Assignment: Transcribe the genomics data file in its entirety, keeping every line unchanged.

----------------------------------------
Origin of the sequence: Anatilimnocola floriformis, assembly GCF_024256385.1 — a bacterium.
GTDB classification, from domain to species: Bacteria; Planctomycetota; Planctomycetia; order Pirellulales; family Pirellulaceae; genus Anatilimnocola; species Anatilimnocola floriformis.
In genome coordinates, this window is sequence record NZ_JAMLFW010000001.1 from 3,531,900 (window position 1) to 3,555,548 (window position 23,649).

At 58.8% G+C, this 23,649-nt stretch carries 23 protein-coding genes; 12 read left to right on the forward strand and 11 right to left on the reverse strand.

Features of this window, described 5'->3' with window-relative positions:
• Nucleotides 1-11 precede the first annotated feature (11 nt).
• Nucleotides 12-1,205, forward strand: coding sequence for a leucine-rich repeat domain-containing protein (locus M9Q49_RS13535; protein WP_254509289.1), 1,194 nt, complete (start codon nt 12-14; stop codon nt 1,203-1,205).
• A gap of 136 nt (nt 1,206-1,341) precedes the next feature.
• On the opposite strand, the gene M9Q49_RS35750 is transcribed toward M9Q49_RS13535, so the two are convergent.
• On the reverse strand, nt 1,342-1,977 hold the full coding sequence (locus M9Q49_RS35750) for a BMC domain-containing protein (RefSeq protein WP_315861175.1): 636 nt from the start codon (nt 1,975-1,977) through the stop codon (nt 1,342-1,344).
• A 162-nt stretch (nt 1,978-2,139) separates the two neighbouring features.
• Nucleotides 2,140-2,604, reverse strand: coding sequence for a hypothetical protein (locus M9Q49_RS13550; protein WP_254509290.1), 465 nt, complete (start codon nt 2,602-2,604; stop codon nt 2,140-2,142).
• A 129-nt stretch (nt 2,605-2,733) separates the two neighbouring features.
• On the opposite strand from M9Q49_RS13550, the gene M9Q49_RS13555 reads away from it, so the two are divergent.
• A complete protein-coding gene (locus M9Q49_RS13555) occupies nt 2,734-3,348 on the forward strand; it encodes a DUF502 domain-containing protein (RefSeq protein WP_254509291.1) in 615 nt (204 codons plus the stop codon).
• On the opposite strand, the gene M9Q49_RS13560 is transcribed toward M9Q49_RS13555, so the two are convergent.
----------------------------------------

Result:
Origin of the sequence: Anatilimnocola floriformis, assembly GCF_024256385.1 — a bacterium.
GTDB classification, from domain to species: Bacteria; Planctomycetota; Planctomycetia; order Pirellulales; family Pirellulaceae; genus Anatilimnocola; species Anatilimnocola floriformis.
In genome coordinates, this window is sequence record NZ_JAMLFW010000001.1 from 3,531,900 (window position 1) to 3,555,548 (window position 23,649).

At 58.8% G+C, this 23,649-nt stretch carries 23 protein-coding genes; 12 read left to right on the forward strand and 11 right to left on the reverse strand.

Features of this window, described 5'->3' with window-relative positions:
• Nucleotides 1-11 precede the first annotated feature (11 nt).
• Nucleotides 12-1,205, forward strand: coding sequence for a leucine-rich repeat domain-containing protein (locus M9Q49_RS13535; protein WP_254509289.1), 1,194 nt, complete (start codon nt 12-14; stop codon nt 1,203-1,205).
• A gap of 136 nt (nt 1,206-1,341) precedes the next feature.
• On the opposite strand, the gene M9Q49_RS35750 is transcribed toward M9Q49_RS13535, so the two are convergent.
• On the reverse strand, nt 1,342-1,977 hold the full coding sequence (locus M9Q49_RS35750) for a BMC domain-containing protein (RefSeq protein WP_315861175.1): 636 nt from the start codon (nt 1,975-1,977) through the stop codon (nt 1,342-1,344).
• A 162-nt stretch (nt 1,978-2,139) separates the two neighbouring features.
• Nucleotides 2,140-2,604, reverse strand: coding sequence for a hypothetical protein (locus M9Q49_RS13550; protein WP_254509290.1), 465 nt, complete (start codon nt 2,602-2,604; stop codon nt 2,140-2,142).
• A 129-nt stretch (nt 2,605-2,733) separates the two neighbouring features.
• On the opposite strand from M9Q49_RS13550, the gene M9Q49_RS13555 reads away from it, so the two are divergent.
• A complete protein-coding gene (locus M9Q49_RS13555) occupies nt 2,734-3,348 on the forward strand; it encodes a DUF502 domain-containing protein (RefSeq protein WP_254509291.1) in 615 nt (204 codons plus the stop codon).
• On the opposite strand, the gene M9Q49_RS13560 is transcribed toward M9Q49_RS13555, so the two are convergent.